Destiny review: It's a blast to play, but the story is lacklustre

PS4(reviewed)/PS3/Xbox One/Xbox 360; £59.99; Activision

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The Independent Tech

Destiny is a ‘shared-world shooter’ set seven-hundred years in the future in a solar system gone to ruin. It’s made by Bungie, the creators of Halo, and Activision, the publishers of Call of Duty.

In the most expensive game ever made, you take the role of one of the mysterious Guardians as they fight against The Darkness, an ancient evil that has come to wipe out humanity and maim The Traveller. Players are imbued with the Light of The Traveller - a moon-like alien that floats above Earth, having arrived many centuries ago and initiated a golden age - before The Darkness followed it there and crushed humanity.

Players can take up the mantle of a titan, warlock or hunter. Each has its own special skill and you unlock new weapons, items and skills as you defeat more enemies and complete missions, levelling up. It’s effectively a MMO-version of Halo. Players can also form cooperative groups together, ‘Fireteams’, with up to three players, fighting through missions and strikes, all of which end in a battle with a boss. The game sees you travelling from Earth’s Old Russia, to the caverns of the moon, to Venus’s overgrown academies and finally, to Mars, in an effort to push back The Darkness and find out what occurred.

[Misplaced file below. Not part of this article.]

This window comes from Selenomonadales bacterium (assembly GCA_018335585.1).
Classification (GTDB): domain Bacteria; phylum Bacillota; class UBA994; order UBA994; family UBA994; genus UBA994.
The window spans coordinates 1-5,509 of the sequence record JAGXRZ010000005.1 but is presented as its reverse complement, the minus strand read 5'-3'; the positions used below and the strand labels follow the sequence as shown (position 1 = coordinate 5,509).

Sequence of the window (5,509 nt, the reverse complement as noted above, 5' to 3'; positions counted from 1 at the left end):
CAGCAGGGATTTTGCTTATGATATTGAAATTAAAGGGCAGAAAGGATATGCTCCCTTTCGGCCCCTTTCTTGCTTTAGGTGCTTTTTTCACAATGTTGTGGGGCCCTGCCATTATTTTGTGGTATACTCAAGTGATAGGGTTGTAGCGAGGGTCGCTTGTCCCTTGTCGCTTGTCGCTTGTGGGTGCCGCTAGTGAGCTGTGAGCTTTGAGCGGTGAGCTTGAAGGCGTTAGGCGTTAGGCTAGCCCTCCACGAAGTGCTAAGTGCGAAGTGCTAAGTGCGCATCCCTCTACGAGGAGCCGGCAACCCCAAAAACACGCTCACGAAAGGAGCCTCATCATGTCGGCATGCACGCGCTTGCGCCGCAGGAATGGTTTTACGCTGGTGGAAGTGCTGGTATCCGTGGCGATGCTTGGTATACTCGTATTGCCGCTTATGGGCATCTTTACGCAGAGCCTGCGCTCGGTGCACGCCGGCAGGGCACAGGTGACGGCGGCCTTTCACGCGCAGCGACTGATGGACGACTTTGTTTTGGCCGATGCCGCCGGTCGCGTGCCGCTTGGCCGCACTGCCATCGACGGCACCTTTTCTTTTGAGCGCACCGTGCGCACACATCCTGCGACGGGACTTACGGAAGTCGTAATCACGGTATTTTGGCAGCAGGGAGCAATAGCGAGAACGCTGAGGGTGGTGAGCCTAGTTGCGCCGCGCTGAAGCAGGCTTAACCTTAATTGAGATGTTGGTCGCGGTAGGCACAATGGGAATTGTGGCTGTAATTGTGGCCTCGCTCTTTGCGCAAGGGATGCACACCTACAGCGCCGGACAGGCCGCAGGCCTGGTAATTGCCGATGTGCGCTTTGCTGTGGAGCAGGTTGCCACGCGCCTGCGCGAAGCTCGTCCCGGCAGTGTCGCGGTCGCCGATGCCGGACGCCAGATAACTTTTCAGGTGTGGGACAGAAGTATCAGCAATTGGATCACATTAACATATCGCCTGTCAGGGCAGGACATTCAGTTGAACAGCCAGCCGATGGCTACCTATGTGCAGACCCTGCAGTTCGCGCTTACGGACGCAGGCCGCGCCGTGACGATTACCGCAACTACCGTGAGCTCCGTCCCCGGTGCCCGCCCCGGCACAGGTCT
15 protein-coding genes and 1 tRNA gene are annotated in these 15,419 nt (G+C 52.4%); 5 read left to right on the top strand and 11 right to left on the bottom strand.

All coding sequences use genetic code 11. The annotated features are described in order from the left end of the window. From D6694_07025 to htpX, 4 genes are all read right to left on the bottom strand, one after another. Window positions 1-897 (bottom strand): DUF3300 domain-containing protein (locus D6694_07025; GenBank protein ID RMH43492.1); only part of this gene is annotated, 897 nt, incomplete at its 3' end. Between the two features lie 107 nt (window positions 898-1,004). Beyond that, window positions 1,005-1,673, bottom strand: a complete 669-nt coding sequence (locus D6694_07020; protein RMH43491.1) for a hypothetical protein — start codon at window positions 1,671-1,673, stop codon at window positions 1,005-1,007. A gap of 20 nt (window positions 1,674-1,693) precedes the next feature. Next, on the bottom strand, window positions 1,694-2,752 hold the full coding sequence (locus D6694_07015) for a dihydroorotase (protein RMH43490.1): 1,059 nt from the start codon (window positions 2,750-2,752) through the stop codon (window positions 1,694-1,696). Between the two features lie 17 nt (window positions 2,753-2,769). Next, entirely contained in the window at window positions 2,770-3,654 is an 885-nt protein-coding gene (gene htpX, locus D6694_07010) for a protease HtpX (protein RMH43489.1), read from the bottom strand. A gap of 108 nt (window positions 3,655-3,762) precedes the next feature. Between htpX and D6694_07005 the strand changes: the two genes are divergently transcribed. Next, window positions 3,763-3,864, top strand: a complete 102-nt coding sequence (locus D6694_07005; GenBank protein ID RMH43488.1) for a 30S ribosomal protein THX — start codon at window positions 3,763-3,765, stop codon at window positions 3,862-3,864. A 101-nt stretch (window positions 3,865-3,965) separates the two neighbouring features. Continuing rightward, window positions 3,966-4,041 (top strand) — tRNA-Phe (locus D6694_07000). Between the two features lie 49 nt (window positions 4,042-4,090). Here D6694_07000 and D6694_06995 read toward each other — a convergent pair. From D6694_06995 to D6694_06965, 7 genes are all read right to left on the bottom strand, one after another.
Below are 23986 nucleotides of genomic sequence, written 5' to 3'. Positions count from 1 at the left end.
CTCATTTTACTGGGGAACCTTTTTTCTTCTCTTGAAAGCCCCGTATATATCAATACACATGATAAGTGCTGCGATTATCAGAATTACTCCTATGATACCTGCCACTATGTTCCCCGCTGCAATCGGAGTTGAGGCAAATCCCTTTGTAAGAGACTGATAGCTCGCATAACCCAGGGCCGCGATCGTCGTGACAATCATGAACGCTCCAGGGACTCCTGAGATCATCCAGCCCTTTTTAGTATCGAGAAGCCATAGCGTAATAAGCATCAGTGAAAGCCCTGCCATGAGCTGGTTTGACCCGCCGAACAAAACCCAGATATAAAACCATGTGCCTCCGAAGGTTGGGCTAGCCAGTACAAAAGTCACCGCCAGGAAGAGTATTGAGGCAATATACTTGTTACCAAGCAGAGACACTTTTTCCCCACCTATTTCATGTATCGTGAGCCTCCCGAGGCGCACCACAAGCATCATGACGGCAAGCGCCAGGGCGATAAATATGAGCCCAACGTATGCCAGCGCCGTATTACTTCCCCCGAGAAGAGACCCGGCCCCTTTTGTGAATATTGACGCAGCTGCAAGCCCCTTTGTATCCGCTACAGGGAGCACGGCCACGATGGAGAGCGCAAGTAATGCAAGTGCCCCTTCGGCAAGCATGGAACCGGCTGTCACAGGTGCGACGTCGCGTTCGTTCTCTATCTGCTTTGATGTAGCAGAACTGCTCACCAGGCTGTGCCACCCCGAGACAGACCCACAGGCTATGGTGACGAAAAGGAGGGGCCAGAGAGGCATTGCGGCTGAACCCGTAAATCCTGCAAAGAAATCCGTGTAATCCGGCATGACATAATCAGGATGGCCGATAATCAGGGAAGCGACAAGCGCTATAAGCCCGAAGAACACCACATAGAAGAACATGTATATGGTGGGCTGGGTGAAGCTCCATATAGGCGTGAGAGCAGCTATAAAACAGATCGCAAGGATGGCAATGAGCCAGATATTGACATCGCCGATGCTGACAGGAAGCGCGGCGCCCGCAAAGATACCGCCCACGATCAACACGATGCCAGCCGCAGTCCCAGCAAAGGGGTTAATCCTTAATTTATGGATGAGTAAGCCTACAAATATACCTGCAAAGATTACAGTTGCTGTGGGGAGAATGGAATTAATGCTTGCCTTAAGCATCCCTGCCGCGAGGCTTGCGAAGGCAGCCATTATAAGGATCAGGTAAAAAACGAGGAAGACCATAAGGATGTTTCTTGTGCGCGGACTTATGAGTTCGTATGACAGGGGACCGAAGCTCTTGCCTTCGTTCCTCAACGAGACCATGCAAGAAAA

Despite this worldbuilding, however, the story is lacklustre at best. There are riffs on Mass Effect here - an ancient enemy returning, you seeking answers - and, of course, Bungie’s seminal Halo. But the game isn’t fully committed to telling that story in the way many players will want. Instead it does so in a staccato, Uzi-like fashion. You play a few missions of story, then backtrack to level up, then move forwards again. If you don’t wait the full 30-seconds after completing a mission, where the countdown waits to return to your ship, it’s very easy to miss the cut-scenes altogether.

More insultingly most of the lore is tied up in Grimoire Cards - collectables which give you more info about the world but can only be accessed online or on your phone/tablet using the companion app. It’s a game that seems stuck halfway between its shooter heritage and the MMO-light that it wants to be.

After the end battle there is a key statement: the end is just the beginning. As clichéd as this is, with Destiny it looks to be its most promising feature. Over the next year content updates will drop (two expansions and many free chunks of DLC) to keep the player coming back. They allegedly have a ten-year roadmap in place for the franchise’s future. I’m able to forgive the game its faults because of this.

The mechanics, as I have previously said, are incredibly fun. The game is a blast to play, but occasionally the veil drops and you can spot the algorithms making enemies respawn and the window-dressing that belies a deeper interaction.

In an industry where new franchises are risky endeavours, where ‘sequelitis’ has become entrenched, it’s refreshing to see a new mythology born so early in the console cycle, and one that’s had the business backing to fulfil its goals. This is definitely a first-generation next-generation game. But it’s one worth playing, and investing in.

@maxrobertwallis

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